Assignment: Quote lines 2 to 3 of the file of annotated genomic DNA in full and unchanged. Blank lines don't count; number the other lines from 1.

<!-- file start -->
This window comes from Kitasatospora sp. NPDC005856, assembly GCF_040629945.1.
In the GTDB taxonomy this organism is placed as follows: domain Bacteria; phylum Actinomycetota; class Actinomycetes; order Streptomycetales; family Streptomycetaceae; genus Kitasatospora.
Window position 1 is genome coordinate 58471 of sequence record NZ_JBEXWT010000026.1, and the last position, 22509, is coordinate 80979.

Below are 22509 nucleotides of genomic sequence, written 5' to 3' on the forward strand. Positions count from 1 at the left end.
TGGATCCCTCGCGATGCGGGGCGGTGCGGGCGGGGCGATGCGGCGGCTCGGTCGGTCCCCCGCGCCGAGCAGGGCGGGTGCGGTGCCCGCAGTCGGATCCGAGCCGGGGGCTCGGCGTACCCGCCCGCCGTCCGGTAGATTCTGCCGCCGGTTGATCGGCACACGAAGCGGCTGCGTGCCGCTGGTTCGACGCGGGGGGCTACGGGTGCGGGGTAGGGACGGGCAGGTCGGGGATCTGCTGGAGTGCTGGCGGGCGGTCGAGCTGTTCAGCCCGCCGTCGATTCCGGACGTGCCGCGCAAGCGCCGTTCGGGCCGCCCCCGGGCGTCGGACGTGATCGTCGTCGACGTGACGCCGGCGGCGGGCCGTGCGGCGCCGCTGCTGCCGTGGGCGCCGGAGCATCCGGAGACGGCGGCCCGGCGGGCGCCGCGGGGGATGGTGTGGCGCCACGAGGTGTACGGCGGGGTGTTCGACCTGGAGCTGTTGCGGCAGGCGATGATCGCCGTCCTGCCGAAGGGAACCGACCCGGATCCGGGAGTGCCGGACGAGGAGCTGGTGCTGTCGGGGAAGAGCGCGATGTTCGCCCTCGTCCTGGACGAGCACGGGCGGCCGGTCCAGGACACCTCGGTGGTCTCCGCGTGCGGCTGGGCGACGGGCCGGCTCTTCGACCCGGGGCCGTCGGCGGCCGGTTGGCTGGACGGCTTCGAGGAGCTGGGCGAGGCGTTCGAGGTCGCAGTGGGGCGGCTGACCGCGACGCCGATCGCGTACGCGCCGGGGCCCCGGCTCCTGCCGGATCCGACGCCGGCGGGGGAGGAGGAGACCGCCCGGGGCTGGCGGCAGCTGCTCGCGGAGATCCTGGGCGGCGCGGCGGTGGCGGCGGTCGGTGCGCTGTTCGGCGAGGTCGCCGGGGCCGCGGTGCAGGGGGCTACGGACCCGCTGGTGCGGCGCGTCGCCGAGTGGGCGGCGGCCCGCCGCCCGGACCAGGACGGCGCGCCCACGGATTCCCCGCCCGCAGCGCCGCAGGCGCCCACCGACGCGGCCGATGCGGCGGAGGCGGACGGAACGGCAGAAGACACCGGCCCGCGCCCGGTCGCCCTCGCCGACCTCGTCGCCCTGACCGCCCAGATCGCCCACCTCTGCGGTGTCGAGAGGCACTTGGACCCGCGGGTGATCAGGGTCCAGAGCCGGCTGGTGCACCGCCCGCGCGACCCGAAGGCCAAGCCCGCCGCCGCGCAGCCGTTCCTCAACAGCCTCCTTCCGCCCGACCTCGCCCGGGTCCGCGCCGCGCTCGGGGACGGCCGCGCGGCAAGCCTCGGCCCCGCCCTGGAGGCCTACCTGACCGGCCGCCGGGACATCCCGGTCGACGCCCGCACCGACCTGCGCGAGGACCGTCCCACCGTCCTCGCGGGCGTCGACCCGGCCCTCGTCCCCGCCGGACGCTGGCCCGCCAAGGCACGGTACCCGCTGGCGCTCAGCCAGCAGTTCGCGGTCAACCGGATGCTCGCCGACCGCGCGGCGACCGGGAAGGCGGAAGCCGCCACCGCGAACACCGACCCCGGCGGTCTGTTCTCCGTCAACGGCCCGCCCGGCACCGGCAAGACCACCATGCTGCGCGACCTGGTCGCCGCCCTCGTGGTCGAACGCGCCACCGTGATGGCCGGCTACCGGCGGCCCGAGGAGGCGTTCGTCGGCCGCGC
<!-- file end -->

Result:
In the GTDB taxonomy this organism is placed as follows: domain Bacteria; phylum Actinomycetota; class Actinomycetes; order Streptomycetales; family Streptomycetaceae; genus Kitasatospora.
Window position 1 is genome coordinate 58471 of sequence record NZ_JBEXWT010000026.1, and the last position, 22509, is coordinate 80979.